In this paper I hope to illuminate you to the symptoms of Asperger’s syndrome. Asperger’s is part of the autism spectrum. It is at the top of the spectrum. People who have Asperger’s are very high functioning, but lack common social skills and they have average to above average vocabulary skills. The symptoms may not be identified until a child is two years of age, because of the natural (normal) development of a child. However, doctors prefer to test the child at six years of age. This topic is near and dear to my heart, because I have a ten year old son, Jayden, who has Asperger’s. Jayden was diagnosed when he was six years old. It was then that I was informed that Asperger’s is not a disease, instead, it is a learning disability. In fact, many times it has been mistaken for Attention Deficit Hyperactivity Disorder (ADHD). So, in this research I will enlighten you to the many and varied symptoms of Asperger’s which are as follows: limited or inappropriate social interactions; “robotic” or repetitive speech; challenges with non-verbal communication coupled with average to above average speech; tendency to discuss self rather than others; inability to understand social/emotional issues or non-literal phrases; lack of eye contact or reciprocal conversation; obsession with specific and often unusual topics; one-sided conversations and awkward movements or gestures.(retrieved on 11/7/13 from www.autismspeaks.org)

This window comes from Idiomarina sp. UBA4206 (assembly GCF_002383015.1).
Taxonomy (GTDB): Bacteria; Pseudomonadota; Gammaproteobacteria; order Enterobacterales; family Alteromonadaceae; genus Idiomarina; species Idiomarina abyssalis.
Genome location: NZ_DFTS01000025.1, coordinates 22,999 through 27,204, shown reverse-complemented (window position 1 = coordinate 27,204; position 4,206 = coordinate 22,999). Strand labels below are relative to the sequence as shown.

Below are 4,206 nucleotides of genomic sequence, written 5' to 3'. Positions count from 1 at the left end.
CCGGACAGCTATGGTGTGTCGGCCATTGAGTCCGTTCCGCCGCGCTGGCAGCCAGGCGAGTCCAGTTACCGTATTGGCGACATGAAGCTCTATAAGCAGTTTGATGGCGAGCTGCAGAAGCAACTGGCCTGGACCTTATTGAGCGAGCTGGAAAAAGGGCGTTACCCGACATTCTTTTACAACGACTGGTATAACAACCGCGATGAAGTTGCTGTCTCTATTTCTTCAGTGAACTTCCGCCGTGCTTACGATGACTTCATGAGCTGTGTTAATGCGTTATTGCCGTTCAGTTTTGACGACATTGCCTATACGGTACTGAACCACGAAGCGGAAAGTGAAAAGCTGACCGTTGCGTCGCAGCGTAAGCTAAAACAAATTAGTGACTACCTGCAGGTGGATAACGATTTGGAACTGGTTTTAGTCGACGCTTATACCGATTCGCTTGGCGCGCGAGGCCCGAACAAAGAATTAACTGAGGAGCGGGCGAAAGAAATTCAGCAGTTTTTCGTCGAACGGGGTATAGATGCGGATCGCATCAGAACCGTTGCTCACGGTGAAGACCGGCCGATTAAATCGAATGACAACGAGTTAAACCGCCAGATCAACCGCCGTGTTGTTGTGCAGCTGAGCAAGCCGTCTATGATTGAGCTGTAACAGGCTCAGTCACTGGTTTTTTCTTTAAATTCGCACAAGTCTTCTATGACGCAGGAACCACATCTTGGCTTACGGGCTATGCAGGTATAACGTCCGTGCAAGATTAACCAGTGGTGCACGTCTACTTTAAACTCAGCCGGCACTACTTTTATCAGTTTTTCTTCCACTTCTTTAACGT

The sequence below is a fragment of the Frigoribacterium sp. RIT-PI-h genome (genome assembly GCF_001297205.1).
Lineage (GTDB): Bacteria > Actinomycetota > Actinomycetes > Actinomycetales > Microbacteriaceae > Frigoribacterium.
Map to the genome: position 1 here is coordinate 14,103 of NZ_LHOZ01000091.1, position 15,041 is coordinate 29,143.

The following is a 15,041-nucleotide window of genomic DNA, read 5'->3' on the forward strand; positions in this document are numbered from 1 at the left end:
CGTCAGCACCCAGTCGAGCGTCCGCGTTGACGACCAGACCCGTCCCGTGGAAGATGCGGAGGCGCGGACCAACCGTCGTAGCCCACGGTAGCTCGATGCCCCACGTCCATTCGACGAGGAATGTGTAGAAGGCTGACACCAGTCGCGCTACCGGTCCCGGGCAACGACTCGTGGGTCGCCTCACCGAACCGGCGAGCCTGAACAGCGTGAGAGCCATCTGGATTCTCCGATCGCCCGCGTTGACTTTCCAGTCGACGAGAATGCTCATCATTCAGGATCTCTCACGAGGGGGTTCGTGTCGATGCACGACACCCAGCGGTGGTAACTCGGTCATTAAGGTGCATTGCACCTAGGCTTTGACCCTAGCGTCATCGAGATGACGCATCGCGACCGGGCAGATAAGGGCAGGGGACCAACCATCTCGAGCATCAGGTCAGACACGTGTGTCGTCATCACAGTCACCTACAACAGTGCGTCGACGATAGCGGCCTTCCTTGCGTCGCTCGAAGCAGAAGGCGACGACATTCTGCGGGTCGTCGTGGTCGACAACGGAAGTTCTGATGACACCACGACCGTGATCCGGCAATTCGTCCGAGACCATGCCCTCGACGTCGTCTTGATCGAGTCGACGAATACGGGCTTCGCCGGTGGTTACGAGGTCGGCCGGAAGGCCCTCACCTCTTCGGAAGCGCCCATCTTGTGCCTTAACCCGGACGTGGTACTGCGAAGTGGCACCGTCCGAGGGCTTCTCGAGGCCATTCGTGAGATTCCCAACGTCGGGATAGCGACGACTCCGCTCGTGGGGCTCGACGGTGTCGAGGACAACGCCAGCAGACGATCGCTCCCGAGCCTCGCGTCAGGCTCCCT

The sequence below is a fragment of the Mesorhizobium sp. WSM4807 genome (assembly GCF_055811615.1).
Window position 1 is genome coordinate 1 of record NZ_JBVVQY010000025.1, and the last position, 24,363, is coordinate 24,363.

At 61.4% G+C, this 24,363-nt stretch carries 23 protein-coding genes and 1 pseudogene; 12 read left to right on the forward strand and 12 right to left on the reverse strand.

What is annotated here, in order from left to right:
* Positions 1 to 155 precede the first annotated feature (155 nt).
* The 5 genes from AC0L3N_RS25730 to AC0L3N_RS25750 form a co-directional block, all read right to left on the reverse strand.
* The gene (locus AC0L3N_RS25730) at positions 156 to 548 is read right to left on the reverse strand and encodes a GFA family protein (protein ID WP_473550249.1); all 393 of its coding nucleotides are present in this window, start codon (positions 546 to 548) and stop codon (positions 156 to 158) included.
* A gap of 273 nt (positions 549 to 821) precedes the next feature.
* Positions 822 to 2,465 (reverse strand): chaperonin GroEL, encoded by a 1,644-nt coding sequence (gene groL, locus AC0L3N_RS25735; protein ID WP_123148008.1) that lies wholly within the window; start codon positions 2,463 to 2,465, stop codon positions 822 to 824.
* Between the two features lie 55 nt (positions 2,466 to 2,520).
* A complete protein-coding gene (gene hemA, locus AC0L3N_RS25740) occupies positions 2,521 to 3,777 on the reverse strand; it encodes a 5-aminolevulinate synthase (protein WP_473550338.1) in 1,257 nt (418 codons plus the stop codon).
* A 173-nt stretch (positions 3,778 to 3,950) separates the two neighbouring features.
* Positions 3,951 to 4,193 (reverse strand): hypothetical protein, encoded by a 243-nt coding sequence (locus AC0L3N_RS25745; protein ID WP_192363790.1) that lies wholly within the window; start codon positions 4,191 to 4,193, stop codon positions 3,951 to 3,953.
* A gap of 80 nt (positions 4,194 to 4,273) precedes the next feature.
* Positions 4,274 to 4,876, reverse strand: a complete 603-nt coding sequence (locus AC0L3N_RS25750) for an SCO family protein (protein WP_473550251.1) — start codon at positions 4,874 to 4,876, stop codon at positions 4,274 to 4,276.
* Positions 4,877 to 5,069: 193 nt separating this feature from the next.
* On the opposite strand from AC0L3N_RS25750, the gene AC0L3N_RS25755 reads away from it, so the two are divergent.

Children/adults with Asperger’s have difficulty with appropriate social interactions. Such as, laughing at inappropriate times or not understanding that a joke is a joke. They may interrupt a conversation to interject a thought or information, sometimes irrelevant, that they feel is important. Although, the information may be irrelevant they feel the information is important and informative. Jayden does this with his teachers at school and with me and his father at home. He will repeat the information until he realizes that you have heard him and that you understand.
They also speck in a “robotic” tone or their speech might be repetitive. For example, they may say, "I saw a tree over there" three or more times in the same conversation. Another example is: “Um, I have a dog; um the dog’s name is frank.” This can contribute to the social awkwardness, or feeling secluded from others. A “robotic” tone is just that; for example “I do not want that.” Spoken with emphasizes on each word.
People with Asperger’s also, have trouble with non-verbal communication. They have trouble effectively communicating their emotions. They have average to above average vocabularies. Although, they do tend to have a well-developed vocabulary; they have difficulty understanding body language and facial expressions. If they were carrying on a conversation; the other person crossed their arms (as a sign of disagreement) or they rolled their eyes and began another conversation (as a sign of disinterest) the person with Asperger’s would still be talking. They...